Pet & Aquarium Owners


Invasive species negatively impact on our environment and economy. They can out-compete native species for food and habitat, damage ecosystems, and introduce parasites and diseases. Unfortunately, some of the most threatening invasive species were originally sold as pets or plants for water gardens and aquariums.

All pet and aquarium owners should be aware of the species they are keeping and ensure that they are contained.

Responsibility of Pet & Aquarium Owners

Before purchasing a pet or installing a pond or aquarium, potential owners should know and understand the life cycle and needs of prospective pets.

If the pets become too overwhelming to care for, they are sometimes let loose into nearby woods or waters. This can become a serious problem as a variety of aquatic plants, invertebrates, reptiles, and fish have the potential to become invasive.


Don't Let it Loose

It is illegal and inhumane to release exotic pets into the wild!

When pet owners are unable to care for their pets, some think the best option for their pets is to be released into the wild. This can be extremely destructive to ecosystems. Some exotic pets are well suited to their new environment, and once established, they can take over, reducing native populations and changing the structure of the ecosystem.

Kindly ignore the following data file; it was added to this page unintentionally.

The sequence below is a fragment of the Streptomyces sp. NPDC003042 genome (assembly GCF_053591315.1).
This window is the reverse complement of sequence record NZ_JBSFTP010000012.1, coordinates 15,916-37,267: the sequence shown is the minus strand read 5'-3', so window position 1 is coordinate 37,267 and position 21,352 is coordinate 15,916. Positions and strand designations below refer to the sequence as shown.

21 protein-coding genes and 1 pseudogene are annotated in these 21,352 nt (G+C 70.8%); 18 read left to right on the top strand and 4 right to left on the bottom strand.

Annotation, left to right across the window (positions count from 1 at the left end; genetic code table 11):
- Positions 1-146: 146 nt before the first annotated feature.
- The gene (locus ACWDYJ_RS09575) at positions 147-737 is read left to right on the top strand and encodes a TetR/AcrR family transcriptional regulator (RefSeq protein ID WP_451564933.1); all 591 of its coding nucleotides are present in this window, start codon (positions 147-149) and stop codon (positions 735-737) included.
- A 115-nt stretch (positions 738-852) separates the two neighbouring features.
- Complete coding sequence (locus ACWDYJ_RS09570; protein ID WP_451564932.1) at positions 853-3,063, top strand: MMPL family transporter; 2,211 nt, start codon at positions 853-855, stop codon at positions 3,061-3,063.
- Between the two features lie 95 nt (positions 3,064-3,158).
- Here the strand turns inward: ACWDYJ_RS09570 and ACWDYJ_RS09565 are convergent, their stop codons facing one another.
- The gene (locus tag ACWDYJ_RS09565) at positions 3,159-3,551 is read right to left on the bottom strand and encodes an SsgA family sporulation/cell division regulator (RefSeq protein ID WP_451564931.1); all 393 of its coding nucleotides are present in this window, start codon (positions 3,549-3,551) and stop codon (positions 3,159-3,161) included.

However, most likely, exotic pets won’t survive release and will meet cruel fates. They could starve, be preyed upon, or be hit by cars. It is inhumane to release an animal into a novel environment, and charges could be laid (BC SPCA; Controlled Alien Species BC).

Common Invasive "Pets" in BC

European Rabbit

Invasive Aquarium Plants

What Can You Do?

Think twice before releasing unwanted pets into the wild.  Here are a number of responsible and humane alternatives. 
  • Contact the place where you purchased the animal to see if they will take it back.
  • Contact local science centers, zoos, or aquariums to see if they can use the animal for educational purposes.
  • Contact local animal rescue centers or networks.
  • Dry and freeze unwanted aquatic plant material and add it to non-composted trash.
  • If all else fails, have a qualified veterinarian euthanize the animal in a humane manner; it’s far kinder than letting it starve to death in the wild or destroy the homes of native animals and plants.
  • More on what to do about Koi and Goldfish here.
If you think you’ve spotted an invasive plant or animal out in nature:
  • Report sightings to
  • Report ALL sightings of invasive mussels to the B.C. Conservation Officer Service (RAPP): 1-877-952-7277